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The Symposia, 1933 — 2003

1942:   The Relation of Hormones to Development, Vol. X

Organizer: Milislav Demerec

Table of Contents

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Although the Symposia reached a milestone with this the tenth meeting, the circumstances of 1942 did not, as Demerec wrote in his introduction, lend themselves to a celebration. He expressed the hope that the meeting the following year would be held in happier times that "...would present a real opportunity..." for celebration. However, by the time he came to write the 1942 Annual Report, it had become clear that those happier times were far off and it was decided to postpone the Symposia indefinitely until conditions improved.

Demerec chose to make some changes to the meeting and published volume; the length of the meeting was reduced to only ten days; for the first time, there was a formal title for the Symposium; a list of earlier Symposia was provided; and all registered participants were listed, not just the speakers. Unfortunately, Demerec made two changes for the worse. The first was to leave out full transcripts of discussions; instead participants were invited to submit manuscripts of their contributions to the discussions. The second was to print the presentations in alphabetical order of author's names, rather than in the order presented, thus destroying the logical flow of the topics.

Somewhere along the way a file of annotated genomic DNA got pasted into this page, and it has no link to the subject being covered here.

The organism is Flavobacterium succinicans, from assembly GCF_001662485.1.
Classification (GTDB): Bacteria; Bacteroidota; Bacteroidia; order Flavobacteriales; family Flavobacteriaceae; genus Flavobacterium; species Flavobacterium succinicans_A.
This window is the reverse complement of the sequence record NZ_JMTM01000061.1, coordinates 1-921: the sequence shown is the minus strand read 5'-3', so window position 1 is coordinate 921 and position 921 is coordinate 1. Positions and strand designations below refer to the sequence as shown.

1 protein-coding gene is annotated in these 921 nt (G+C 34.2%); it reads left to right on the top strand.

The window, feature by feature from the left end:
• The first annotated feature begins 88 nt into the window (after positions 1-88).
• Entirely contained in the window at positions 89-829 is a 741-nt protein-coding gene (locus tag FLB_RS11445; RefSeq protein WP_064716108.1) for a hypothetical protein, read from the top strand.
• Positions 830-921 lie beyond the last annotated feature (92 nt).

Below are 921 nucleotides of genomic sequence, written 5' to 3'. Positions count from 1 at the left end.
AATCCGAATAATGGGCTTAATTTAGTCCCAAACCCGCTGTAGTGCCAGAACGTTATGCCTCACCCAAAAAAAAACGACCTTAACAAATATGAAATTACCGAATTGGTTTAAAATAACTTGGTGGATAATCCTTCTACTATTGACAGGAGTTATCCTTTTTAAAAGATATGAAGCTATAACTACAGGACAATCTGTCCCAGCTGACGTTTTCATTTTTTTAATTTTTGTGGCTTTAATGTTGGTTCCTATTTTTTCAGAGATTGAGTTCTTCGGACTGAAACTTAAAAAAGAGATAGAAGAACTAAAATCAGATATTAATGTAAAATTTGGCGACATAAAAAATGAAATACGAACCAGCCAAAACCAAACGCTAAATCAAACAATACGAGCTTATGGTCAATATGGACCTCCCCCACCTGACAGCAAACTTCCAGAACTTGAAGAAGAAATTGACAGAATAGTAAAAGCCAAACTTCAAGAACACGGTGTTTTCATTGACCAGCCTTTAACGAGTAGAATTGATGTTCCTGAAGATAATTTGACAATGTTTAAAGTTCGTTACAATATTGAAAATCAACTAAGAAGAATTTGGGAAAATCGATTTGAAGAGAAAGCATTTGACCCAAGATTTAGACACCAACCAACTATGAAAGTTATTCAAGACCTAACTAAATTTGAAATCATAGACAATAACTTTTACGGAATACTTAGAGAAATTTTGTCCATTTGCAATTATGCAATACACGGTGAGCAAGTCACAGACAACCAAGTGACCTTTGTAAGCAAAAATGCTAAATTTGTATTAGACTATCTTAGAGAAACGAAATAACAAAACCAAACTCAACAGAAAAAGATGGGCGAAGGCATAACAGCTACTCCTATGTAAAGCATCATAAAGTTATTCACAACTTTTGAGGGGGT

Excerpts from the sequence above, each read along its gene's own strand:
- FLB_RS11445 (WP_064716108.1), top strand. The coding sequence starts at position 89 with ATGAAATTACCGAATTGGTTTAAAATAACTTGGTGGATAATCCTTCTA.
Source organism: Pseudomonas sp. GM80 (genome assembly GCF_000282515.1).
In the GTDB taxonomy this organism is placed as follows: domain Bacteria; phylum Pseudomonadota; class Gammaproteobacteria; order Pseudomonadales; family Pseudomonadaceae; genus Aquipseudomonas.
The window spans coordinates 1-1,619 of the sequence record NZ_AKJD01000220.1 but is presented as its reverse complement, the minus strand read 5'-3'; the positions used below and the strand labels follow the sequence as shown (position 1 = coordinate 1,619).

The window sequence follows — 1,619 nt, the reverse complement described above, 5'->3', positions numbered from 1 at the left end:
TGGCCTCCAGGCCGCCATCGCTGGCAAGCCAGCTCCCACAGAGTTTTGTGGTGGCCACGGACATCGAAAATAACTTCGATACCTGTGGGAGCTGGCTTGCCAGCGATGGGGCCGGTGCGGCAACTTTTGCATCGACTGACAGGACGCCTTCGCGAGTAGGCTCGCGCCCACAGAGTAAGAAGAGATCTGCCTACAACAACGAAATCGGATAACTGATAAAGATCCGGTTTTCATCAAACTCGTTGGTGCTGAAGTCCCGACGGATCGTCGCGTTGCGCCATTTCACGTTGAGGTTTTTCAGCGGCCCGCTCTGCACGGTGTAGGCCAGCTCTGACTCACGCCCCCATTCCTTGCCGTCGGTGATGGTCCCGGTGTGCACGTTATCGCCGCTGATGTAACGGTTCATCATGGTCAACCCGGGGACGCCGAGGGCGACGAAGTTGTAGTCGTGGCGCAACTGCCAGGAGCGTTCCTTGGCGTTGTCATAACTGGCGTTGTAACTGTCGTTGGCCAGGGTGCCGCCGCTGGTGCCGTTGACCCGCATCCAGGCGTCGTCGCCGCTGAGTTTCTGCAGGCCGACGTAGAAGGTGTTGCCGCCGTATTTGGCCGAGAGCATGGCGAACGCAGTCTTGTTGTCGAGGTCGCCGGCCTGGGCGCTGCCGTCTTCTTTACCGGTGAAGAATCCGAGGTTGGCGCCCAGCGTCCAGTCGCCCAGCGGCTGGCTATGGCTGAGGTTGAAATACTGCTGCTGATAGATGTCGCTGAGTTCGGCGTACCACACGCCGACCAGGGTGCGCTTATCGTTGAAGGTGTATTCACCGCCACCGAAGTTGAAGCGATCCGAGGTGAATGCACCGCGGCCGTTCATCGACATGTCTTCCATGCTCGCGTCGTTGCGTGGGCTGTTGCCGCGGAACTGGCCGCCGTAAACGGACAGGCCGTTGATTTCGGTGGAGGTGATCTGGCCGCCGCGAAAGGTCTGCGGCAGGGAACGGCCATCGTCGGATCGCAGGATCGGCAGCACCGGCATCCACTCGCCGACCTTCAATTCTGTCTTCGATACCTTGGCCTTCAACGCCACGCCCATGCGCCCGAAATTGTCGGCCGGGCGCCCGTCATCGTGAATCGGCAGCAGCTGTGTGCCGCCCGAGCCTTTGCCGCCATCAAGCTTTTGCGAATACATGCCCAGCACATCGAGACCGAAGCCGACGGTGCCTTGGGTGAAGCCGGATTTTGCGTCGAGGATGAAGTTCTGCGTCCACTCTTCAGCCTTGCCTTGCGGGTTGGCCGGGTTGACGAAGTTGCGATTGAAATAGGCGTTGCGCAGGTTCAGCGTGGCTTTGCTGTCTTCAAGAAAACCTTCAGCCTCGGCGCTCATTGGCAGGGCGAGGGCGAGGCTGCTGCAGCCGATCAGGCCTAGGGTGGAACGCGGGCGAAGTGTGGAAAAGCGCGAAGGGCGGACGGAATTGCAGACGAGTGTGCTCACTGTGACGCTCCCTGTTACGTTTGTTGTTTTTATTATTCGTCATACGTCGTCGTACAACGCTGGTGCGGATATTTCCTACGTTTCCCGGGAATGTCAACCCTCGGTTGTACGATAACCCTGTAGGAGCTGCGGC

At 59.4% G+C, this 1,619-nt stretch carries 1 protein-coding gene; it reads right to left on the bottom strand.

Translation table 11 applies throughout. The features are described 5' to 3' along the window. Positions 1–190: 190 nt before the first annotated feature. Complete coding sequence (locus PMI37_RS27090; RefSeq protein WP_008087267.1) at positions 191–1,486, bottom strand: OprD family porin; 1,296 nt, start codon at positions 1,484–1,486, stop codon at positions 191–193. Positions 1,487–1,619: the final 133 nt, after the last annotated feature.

Attendance was good although the number of presentations was low—18. A wide variety of organisms and topics was covered, ranging from Tracy Sonneborn talking about sex hormones in unicellular organisms to Oscar Riddle on

hormones in mammals. Boris Ephrussi presented the work he and George Beadle had been doing, exploring biochemical genetics by transplanting tissues between different Drosophila mutants. While their successes were limited-it was difficult to isolate and identify the chemicals involved in minute samples of tissue-this work was the precursor to Beadle and Tatum's biochemical genetic studies using Neurospora that led to the one gene-one protein theory.

It is impossible to tell, from the rather meager accounts provided in the Biological Laboratory's annual report, whether the Symposia were a financial success, but sales of the books totaled a healthy $3087 in 1942. Demerec thanked the Rockefeller Foundation for the grants it had made in support of the Symposia since they began in 1933. He noted that the Foundation had made a final grant in 1942-this was for the very generous sum of $15,000-and he hoped that this would put the Symposia on a firm footing.

Jan A. Witkowski

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